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Frost free hydrant-how do you tell if its leaking

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  • Frost free hydrant-how do you tell if its leaking

    ok, I have a frost free hydrant at my outdoor wash stalls. It was put in a place where my horses would get a lead wrapped around it and pull it out of the ground. Once it came competely out of the ground and had to be fixed, once it just came loose-pipe would move several inches.

    Ok, so I started noticing water pooling at the bottom so I assumed it was leaking underground. I called a plumber out to fix it. He said that the water I saw was just the water the frost free just sucked back out of the pipe (hence-what makes it frost free). Well, they charge $80 just to come out so I went ahead and had him move the hydrant away from where the horses can get to it. Underground it uses pex (?)-flexible plastic lines.

    I still see water pooling under the hydrant. It has been dry here for 2-3 weeks. I don't even use this hydrant every day, maybe once or twice a week. Is this sucker leaking or am I paranoid? Its enough water that my dogs drink from the puddle.

  • #2
    In my novice opinion- it is leaking. When the water sucks back into the pipeline from the hydrant- it should not exit the pipes anywhere. I'm sure someone else will post with more detail- but I say yes it is leaking and I'd call the guy back out to fix it since he didn't reinstall it correctly.


    • #3
      The hydrant should be letting the water back down into the ground, not on top of the ground. Ours has to be 3 foot below ground so that is is below the frost level. If you were using it ALOT, you might see some on top, but I haven't. Anytime I've seen water on the ground level it is because the hydrant needs to be tightened at the top and you should see it leaking down the pipe to the ground.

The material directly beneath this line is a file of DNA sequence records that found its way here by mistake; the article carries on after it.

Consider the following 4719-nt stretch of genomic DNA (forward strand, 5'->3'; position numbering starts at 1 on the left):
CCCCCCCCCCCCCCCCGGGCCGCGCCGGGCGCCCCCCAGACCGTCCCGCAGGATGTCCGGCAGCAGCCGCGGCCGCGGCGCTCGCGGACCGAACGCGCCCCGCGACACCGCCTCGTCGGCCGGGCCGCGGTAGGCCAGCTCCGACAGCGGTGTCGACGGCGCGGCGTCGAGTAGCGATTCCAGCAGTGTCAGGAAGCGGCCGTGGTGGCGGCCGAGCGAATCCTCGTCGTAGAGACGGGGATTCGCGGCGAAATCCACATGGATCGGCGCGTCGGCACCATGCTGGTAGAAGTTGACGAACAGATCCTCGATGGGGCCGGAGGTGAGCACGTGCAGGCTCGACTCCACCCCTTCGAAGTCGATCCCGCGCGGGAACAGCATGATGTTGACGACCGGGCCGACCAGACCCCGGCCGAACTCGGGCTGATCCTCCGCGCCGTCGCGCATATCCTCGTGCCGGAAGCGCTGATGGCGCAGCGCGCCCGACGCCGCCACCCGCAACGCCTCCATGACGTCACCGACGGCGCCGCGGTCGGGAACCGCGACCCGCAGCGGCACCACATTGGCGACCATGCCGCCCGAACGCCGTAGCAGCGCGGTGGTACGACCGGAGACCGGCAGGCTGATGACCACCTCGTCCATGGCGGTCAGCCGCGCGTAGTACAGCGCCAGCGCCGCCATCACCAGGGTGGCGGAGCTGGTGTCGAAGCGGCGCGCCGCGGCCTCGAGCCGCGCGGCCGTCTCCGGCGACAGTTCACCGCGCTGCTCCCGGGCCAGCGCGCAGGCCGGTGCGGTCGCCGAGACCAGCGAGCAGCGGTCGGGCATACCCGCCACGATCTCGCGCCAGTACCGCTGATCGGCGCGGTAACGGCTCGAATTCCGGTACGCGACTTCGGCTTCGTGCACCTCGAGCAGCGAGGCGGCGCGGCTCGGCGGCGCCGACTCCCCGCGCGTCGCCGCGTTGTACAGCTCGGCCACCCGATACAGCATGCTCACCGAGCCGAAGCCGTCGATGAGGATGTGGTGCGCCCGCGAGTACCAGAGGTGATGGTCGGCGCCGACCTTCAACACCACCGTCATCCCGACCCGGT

• #4
        There should be no water, apart from what you spill on the ground when using the hydrant, around the base of the hydrant. If it is draining out of the stand pipe, as it is supposed to, and the plumber didn't give it a good drainage sump, then yes, that water could eventually migrate up to the surface and that, IMHO is not a good thing. At that point, sump water filled and rising up the stand pipe, your stand pipe cannot drain fully and the whole frost free feature has been disabled. We had one that didn't fail due to freezing, it failed due to persistent soaking from a too small drainage sump causing it to rust through at a weak point.
        If you haven't used the hydrant at all for a while then yes, you may have a leak in the hydrant innards or somewhere in the pipe. You'll have to dig it up to find out but I think that if you look up Tom Kings old posts he has links and info on how to take them apart.
        Courageous Weenie Eventer Wannabe
        Incredible Invisible


        • #5
          Let's start over.

          Water is supposed to run down out of the pipe on a freeze proof hydrant. That's the way it remains freezeproof. It is not "sucked back out", but simply drains by gravity above the cutoff washer below the drain hole near the bottom. When you pull the handle up to let the water flow the drain hole is closed by the washer holding assembly at the bottom. When you push the handle down, it pushes the washer down to shut the flow off at the bottom and opens the drain hole.

          If you are seeing water pooling at the bottom, it most likely does not have enough open space to drain into underground like it needs. Probably when it got pulled up the rock under it got filled with dirt.

          I like to bury an 8" cinder block vetically under one and use a wheelbarrow full of clean crushed rock around that. The important part about having rock under it is not the rock, but the spaces between the rocks.

          The water needs to have somewhere to go out the bottom quickly so it doesn't stay in the stand pipe long enough to freeze.

          It probably needs to be dug up again and the drain system improved.